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Most are OK with the new wage, not all

Most are OK with the new wage, not all

After meeting with members, several labour union leaders yesterday said that they will not hold protests against the government-set garment industry minimum wage for 2015.

Minister of Labour Ith Sam Heng last week approved $128 as 2015’s minimum monthly wage in Cambodia’s garment sector. The increase, up from the current wage of $100, goes into effect January 1.

Union heads and labour advocates denounced the wage, which was $12 less than unionists proposed, but several yesterday said their members accepted the raise.

“About 80 per cent of my more than 40,000 members said they are happy with the new wage,” National Trade Union Confederation president Fa Saly said. “For me, I will keep demanding higher wages … by pushing the buyers, government and the Garment Manufacturers Association in Cambodia to reconsider the raise, but will not strike.”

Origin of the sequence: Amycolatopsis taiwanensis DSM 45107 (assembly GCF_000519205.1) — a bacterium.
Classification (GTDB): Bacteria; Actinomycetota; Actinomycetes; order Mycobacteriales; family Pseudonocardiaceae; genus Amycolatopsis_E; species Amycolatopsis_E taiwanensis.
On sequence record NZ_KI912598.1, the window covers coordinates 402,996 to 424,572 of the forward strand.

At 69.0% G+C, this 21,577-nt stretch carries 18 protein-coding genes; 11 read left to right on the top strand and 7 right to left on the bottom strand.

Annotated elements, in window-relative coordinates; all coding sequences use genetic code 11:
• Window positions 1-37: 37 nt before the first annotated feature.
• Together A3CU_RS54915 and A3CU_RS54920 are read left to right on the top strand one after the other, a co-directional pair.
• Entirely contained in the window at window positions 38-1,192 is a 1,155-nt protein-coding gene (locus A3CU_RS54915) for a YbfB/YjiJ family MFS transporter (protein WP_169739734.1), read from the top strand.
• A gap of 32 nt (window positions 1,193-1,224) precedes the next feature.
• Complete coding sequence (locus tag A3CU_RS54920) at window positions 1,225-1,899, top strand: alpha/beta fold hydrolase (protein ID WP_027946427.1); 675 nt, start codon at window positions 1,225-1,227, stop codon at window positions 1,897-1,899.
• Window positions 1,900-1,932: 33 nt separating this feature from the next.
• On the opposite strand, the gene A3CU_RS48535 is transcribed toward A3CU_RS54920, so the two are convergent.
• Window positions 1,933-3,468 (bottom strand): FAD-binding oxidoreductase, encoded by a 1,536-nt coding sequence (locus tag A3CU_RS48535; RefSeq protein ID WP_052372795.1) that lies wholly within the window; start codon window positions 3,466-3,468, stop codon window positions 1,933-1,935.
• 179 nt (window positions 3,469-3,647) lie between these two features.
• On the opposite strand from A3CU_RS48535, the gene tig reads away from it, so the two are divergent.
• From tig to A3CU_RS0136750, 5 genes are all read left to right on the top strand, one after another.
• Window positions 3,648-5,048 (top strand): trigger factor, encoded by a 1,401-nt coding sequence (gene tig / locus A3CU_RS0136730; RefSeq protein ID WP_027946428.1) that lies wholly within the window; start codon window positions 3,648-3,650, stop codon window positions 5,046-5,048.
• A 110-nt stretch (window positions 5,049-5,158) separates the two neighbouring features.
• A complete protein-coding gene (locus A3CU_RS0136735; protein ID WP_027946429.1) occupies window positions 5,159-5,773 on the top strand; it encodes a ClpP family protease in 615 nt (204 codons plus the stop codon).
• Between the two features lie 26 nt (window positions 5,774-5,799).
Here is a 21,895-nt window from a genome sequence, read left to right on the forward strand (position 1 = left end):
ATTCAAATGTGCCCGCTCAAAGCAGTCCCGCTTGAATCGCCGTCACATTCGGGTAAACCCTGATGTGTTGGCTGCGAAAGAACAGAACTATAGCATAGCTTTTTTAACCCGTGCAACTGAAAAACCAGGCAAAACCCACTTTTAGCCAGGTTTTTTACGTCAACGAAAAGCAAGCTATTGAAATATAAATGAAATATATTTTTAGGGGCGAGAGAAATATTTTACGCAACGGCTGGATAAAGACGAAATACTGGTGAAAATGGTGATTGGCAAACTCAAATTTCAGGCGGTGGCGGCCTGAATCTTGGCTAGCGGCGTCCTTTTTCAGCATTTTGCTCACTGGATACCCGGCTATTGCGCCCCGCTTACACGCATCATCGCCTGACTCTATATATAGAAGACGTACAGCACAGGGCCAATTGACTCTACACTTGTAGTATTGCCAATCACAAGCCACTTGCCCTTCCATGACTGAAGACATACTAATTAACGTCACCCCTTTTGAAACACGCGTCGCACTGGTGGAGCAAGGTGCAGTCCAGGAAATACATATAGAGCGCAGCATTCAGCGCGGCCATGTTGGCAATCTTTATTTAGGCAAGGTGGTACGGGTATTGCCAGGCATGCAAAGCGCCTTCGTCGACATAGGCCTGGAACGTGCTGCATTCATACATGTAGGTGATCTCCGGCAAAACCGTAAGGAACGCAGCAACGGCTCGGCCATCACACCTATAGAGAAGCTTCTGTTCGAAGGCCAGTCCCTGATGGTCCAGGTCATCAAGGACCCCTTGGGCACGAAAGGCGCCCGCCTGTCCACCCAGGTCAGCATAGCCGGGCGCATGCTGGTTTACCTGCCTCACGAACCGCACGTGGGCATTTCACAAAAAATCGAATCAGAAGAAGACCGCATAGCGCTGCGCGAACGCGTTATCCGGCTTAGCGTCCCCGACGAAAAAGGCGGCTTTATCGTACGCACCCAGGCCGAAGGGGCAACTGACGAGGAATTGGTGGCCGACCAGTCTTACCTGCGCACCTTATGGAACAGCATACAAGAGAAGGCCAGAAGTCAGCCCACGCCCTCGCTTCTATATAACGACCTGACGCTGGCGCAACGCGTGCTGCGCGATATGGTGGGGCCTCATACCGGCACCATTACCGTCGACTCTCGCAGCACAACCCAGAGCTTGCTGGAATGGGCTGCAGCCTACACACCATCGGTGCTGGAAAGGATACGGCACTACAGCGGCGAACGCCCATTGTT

At the Collective Union of Movement of Workers, some 90 per cent were content with the new minimum, president Pav Sina said. But Free Trade Union president Chea Mony said his union will still protest.

“Most workers were angry.… They needed between $130 and $140 for 2014,” Mony said.

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